Every generation has those who are ashamed of the gospel (Rom. 1:16), those who want “smooth things” and those who have “itching ears.” Like those of Israel who wanted to be “like the nations about us” (1 Sam. 8:5), we have some in the church who plead for unity in diversity, who want tolerance toward error, who are willing to sheath their sword and sit down at tables of compromise with those in error. Reactions against strong preaching abound. The editor and staff writers of Truth Magazine have been accused of “turning off a whole generation of younger preachers” because of the “hard preaching” being done. Many churches today are filled with unrest because strong preaching of- fends some while others feel that distinctive preaching is being omitted. I know of churches which have had to plead for their preachers to speak plainly, to preach a distinctive gospel message. Some of these preachers have gone into the liberal, institutional fellowship because they refused to preach the distinctive gospel in a local church and courted unity in diversity until asked to leave. When they leave, they find a church where smooth things are more palatable, where tolerance for error has a home. Epithets of disdain are hurled against those who preach “the whole counsel of God” (Acts 20:27). They are “watchdogs,” “guardians of orthodoxy,” “new Catholics,” “buzzards looking for dead carrion,” or “brotherhood managers.” Please note the disparity between those who want smooth things in doc- trine but who are willing to use vitriolic language toward brethren who insist on sound doctrine.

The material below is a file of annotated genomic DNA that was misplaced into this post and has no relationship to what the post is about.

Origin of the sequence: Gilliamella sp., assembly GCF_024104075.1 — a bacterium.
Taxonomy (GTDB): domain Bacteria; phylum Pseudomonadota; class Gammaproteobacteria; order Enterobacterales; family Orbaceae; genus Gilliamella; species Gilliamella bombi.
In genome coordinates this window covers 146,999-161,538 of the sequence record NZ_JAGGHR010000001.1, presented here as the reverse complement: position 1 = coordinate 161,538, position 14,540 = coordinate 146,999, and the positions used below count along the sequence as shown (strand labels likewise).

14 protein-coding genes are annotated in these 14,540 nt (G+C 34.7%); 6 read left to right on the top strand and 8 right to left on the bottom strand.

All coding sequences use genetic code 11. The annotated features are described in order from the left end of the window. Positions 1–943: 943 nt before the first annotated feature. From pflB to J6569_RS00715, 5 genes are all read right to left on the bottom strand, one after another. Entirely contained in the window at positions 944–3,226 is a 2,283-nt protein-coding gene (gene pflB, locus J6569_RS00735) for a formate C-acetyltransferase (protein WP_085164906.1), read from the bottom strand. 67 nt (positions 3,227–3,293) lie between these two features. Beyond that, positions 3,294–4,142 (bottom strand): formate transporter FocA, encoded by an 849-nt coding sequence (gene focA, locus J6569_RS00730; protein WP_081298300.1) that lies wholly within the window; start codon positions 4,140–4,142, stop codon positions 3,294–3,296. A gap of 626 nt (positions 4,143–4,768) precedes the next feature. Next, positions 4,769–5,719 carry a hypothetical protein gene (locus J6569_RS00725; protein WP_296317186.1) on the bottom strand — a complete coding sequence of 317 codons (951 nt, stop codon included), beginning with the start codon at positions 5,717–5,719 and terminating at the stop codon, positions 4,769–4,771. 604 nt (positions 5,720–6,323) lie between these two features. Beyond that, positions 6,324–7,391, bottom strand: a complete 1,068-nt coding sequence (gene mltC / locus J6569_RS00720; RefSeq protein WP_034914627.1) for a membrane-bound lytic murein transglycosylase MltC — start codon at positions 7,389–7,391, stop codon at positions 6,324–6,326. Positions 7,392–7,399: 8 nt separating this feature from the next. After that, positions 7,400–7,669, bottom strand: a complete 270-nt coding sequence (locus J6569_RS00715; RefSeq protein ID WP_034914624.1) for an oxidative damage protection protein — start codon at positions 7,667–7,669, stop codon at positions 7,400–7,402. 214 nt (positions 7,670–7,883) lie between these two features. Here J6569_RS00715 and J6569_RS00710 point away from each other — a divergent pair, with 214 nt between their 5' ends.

Some who are currently espousing “smooth things,” who want tolerance toward error and unity in diversity, those who are embarrassed by strong preaching, have found what they believe to be comfort in Romans 14. This chapter of the Bible which directs brethren to receive one another in “matters of scruples” (v. 1), “authorized liberties” (1 Cor. 8:9; 10:23), is being twisted and wrested (2 Pet. 3:16) so that some are willing to receive one another in sinful doctrines and practices. A rationale for open-ended fellowship with sin is being preached across the nation and around the world by esteemed brethren who, because of their reputation and popularity, are leading many astray. Of course, different brethren accept varying degrees of smooth preaching, but that there is a movement, a voice, a rationale for apostasy cannot be denied.